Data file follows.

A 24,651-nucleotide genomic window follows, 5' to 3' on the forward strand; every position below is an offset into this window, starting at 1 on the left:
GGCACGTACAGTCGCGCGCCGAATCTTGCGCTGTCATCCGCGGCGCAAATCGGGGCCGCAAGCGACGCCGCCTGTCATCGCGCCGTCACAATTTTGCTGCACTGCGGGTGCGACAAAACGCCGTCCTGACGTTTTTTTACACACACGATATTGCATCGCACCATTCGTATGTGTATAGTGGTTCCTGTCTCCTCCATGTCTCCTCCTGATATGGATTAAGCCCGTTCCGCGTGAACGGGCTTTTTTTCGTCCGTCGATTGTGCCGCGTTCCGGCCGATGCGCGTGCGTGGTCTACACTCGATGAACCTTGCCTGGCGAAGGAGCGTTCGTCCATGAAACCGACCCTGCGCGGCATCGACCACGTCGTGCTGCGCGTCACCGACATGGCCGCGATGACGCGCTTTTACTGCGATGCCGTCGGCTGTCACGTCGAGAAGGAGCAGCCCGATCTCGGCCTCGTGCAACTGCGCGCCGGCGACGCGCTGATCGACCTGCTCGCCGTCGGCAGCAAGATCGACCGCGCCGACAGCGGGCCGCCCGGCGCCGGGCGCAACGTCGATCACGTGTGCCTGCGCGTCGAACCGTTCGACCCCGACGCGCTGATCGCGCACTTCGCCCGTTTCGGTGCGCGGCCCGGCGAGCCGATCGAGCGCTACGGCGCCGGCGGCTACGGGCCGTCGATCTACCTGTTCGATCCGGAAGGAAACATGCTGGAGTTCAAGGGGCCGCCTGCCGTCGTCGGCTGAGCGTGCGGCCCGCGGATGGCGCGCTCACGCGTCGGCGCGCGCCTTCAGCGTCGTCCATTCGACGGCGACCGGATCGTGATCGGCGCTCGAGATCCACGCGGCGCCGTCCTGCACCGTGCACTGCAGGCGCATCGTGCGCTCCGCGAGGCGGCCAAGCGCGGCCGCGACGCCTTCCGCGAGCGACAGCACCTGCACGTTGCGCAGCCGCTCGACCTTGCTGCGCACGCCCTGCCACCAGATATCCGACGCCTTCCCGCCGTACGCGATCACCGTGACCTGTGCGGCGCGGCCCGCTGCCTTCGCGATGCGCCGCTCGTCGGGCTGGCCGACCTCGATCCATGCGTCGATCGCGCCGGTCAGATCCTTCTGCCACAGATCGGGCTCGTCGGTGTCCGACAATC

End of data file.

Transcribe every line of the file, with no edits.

A 24,651-nucleotide genomic window follows, 5' to 3' on the forward strand; every position below is an offset into this window, starting at 1 on the left:
GGCACGTACAGTCGCGCGCCGAATCTTGCGCTGTCATCCGCGGCGCAAATCGGGGCCGCAAGCGACGCCGCCTGTCATCGCGCCGTCACAATTTTGCTGCACTGCGGGTGCGACAAAACGCCGTCCTGACGTTTTTTTACACACACGATATTGCATCGCACCATTCGTATGTGTATAGTGGTTCCTGTCTCCTCCATGTCTCCTCCTGATATGGATTAAGCCCGTTCCGCGTGAACGGGCTTTTTTTCGTCCGTCGATTGTGCCGCGTTCCGGCCGATGCGCGTGCGTGGTCTACACTCGATGAACCTTGCCTGGCGAAGGAGCGTTCGTCCATGAAACCGACCCTGCGCGGCATCGACCACGTCGTGCTGCGCGTCACCGACATGGCCGCGATGACGCGCTTTTACTGCGATGCCGTCGGCTGTCACGTCGAGAAGGAGCAGCCCGATCTCGGCCTCGTGCAACTGCGCGCCGGCGACGCGCTGATCGACCTGCTCGCCGTCGGCAGCAAGATCGACCGCGCCGACAGCGGGCCGCCCGGCGCCGGGCGCAACGTCGATCACGTGTGCCTGCGCGTCGAACCGTTCGACCCCGACGCGCTGATCGCGCACTTCGCCCGTTTCGGTGCGCGGCCCGGCGAGCCGATCGAGCGCTACGGCGCCGGCGGCTACGGGCCGTCGATCTACCTGTTCGATCCGGAAGGAAACATGCTGGAGTTCAAGGGGCCGCCTGCCGTCGTCGGCTGAGCGTGCGGCCCGCGGATGGCGCGCTCACGCGTCGGCGCGCGCCTTCAGCGTCGTCCATTCGACGGCGACCGGATCGTGATCGGCGCTCGAGATCCACGCGGCGCCGTCCTGCACCGTGCACTGCAGGCGCATCGTGCGCTCCGCGAGGCGGCCAAGCGCGGCCGCGACGCCTTCCGCGAGCGACAGCACCTGCACGTTGCGCAGCCGCTCGACCTTGCTGCGCACGCCCTGCCACCAGATATCCGACGCCTTCCCGCCGTACGCGATCACCGTGACCTGTGCGGCGCGGCCCGCTGCCTTCGCGATGCGCCGCTCGTCGGGCTGGCCGACCTCGATCCATGCGTCGATCGCGCCGGTCAGATCCTTCTGCCACAGATCGGGCTCGTCGGTGTCCGACAATC